Jeroen Smeets Shares the Story Behind The Jaunt, the Collaborative Travel Project Sending Artists Around the World
March 10, 2021
Our editor-in-chief, Christopher Jobson, conducted this interview with Jeroen Smeets via email. Smeets is the founder of The Jaunt, an ongoing travel project that sends artists to new destinations around the globe with the goal of producing a single, hand-pulled screenprint. Photo by Andrea Wan during her trip to Nepal. All images shared with permission
Christopher: Take us back to “Jaunt #1.” How did this entire thing begin? Can you tell us a little about your own background in art?
Jeroen: Before starting The Jaunt, I was already working on and organizing various art projects. I came up working as an editor-in-chief of a Dutch skateboard/culture magazine, had my own art magazine for a while, opened a pop-up gallery in Amsterdam, and was doing things left and right. Through all of this, I was constantly in conversation with artists, and one thing that always came back to me was their desire to travel.
The idea of The Jaunt came about out of a drive to make that happen for the artists I was working with and who I admired. The first trip of The Jaunt was sort of a shot in the dark. I had no clue how people would respond to the idea of pre-ordering an artwork that was not yet made. But people responded very positively, and we’ve been running ever since 2013 now.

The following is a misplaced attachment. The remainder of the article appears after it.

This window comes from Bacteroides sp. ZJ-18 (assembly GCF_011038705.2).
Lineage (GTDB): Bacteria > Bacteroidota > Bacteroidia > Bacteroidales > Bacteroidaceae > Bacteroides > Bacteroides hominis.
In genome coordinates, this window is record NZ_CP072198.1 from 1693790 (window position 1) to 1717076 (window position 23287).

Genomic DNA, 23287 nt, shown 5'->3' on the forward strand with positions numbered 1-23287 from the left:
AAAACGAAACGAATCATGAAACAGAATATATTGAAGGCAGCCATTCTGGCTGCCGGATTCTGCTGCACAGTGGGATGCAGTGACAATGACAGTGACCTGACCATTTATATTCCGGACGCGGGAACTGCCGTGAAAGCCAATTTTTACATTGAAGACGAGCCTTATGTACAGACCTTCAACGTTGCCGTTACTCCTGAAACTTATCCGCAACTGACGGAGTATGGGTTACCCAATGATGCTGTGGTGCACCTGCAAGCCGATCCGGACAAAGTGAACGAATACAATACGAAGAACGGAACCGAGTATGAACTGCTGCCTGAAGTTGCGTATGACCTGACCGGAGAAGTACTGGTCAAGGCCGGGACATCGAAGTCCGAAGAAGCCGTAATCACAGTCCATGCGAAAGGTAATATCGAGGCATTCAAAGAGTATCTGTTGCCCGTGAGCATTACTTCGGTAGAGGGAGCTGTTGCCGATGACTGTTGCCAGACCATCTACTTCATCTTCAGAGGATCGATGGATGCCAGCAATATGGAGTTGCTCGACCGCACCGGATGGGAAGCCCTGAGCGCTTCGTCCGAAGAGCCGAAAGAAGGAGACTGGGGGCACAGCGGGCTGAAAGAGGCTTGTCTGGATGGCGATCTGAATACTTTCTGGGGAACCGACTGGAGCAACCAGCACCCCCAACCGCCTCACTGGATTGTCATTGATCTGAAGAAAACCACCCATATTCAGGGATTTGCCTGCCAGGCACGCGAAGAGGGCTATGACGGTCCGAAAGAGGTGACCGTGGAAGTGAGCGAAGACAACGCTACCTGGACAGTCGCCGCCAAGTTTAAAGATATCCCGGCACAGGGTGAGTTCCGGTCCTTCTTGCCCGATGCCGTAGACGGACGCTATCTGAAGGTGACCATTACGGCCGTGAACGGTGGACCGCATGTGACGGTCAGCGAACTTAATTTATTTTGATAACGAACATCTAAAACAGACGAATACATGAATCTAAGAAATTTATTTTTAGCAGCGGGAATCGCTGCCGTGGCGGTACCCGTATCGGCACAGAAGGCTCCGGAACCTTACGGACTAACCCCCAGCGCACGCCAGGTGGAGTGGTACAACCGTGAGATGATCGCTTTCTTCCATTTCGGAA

Christopher: How has Covid affected the project?
Jeroen: In a very odd way, not tremendously. Before Covid came around, I was already contemplating organizing a year of Jaunt trips in which we would not use any flights. Only travel by car, boat, train, or whatever other way. I was a little bit worried how to convince artists to try and look locally for interesting destinations, instead of flying to the other side of the world. Due to Covid, we were forced to speed up this process and start doing it right away. I think the hardest part of Covid for The Jaunt project is right now because it feels like everything will be opening up soon, but not quite yet, and this makes planning ahead very complicated. So I’m constantly juggling our schedules, artists’ schedules, and travel restrictions at the moment.